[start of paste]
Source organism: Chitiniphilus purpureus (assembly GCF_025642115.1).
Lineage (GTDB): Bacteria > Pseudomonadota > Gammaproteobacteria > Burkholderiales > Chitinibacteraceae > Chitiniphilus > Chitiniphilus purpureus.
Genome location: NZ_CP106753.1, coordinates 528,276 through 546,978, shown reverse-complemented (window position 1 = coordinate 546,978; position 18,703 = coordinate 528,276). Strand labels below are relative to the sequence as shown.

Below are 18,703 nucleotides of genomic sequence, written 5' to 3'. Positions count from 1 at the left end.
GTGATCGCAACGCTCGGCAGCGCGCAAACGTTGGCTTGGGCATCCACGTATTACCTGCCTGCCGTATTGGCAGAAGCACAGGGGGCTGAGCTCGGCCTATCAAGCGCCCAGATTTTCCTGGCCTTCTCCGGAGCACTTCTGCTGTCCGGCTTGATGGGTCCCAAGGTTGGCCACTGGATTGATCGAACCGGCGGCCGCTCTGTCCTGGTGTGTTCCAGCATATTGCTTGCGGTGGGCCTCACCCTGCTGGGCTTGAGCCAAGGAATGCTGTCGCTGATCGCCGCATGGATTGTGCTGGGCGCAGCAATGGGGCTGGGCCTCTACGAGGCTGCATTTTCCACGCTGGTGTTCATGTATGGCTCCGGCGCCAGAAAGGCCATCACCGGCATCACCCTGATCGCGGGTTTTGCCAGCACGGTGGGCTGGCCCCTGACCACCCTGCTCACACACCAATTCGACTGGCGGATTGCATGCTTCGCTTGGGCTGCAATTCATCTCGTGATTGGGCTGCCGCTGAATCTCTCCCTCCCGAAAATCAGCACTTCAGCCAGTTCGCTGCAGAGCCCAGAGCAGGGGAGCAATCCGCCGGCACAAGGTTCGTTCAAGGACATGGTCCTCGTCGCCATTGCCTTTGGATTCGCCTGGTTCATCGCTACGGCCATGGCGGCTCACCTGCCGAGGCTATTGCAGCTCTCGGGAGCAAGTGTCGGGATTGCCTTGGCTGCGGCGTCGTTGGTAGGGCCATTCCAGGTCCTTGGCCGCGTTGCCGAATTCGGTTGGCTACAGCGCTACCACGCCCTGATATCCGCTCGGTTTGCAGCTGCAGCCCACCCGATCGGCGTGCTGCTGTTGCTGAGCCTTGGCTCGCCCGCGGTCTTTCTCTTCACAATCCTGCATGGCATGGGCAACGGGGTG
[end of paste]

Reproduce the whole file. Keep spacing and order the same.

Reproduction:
Source organism: Chitiniphilus purpureus (assembly GCF_025642115.1).
Lineage (GTDB): Bacteria > Pseudomonadota > Gammaproteobacteria > Burkholderiales > Chitinibacteraceae > Chitiniphilus > Chitiniphilus purpureus.
Genome location: NZ_CP106753.1, coordinates 528,276 through 546,978, shown reverse-complemented (window position 1 = coordinate 546,978; position 18,703 = coordinate 528,276). Strand labels below are relative to the sequence as shown.

Below are 18,703 nucleotides of genomic sequence, written 5' to 3'. Positions count from 1 at the left end.
GTGATCGCAACGCTCGGCAGCGCGCAAACGTTGGCTTGGGCATCCACGTATTACCTGCCTGCCGTATTGGCAGAAGCACAGGGGGCTGAGCTCGGCCTATCAAGCGCCCAGATTTTCCTGGCCTTCTCCGGAGCACTTCTGCTGTCCGGCTTGATGGGTCCCAAGGTTGGCCACTGGATTGATCGAACCGGCGGCCGCTCTGTCCTGGTGTGTTCCAGCATATTGCTTGCGGTGGGCCTCACCCTGCTGGGCTTGAGCCAAGGAATGCTGTCGCTGATCGCCGCATGGATTGTGCTGGGCGCAGCAATGGGGCTGGGCCTCTACGAGGCTGCATTTTCCACGCTGGTGTTCATGTATGGCTCCGGCGCCAGAAAGGCCATCACCGGCATCACCCTGATCGCGGGTTTTGCCAGCACGGTGGGCTGGCCCCTGACCACCCTGCTCACACACCAATTCGACTGGCGGATTGCATGCTTCGCTTGGGCTGCAATTCATCTCGTGATTGGGCTGCCGCTGAATCTCTCCCTCCCGAAAATCAGCACTTCAGCCAGTTCGCTGCAGAGCCCAGAGCAGGGGAGCAATCCGCCGGCACAAGGTTCGTTCAAGGACATGGTCCTCGTCGCCATTGCCTTTGGATTCGCCTGGTTCATCGCTACGGCCATGGCGGCTCACCTGCCGAGGCTATTGCAGCTCTCGGGAGCAAGTGTCGGGATTGCCTTGGCTGCGGCGTCGTTGGTAGGGCCATTCCAGGTCCTTGGCCGCGTTGCCGAATTCGGTTGGCTACAGCGCTACCACGCCCTGATATCCGCTCGGTTTGCAGCTGCAGCCCACCCGATCGGCGTGCTGCTGTTGCTGAGCCTTGGCTCGCCCGCGGTCTTTCTCTTCACAATCCTGCATGGCATGGGCAACGGGGTG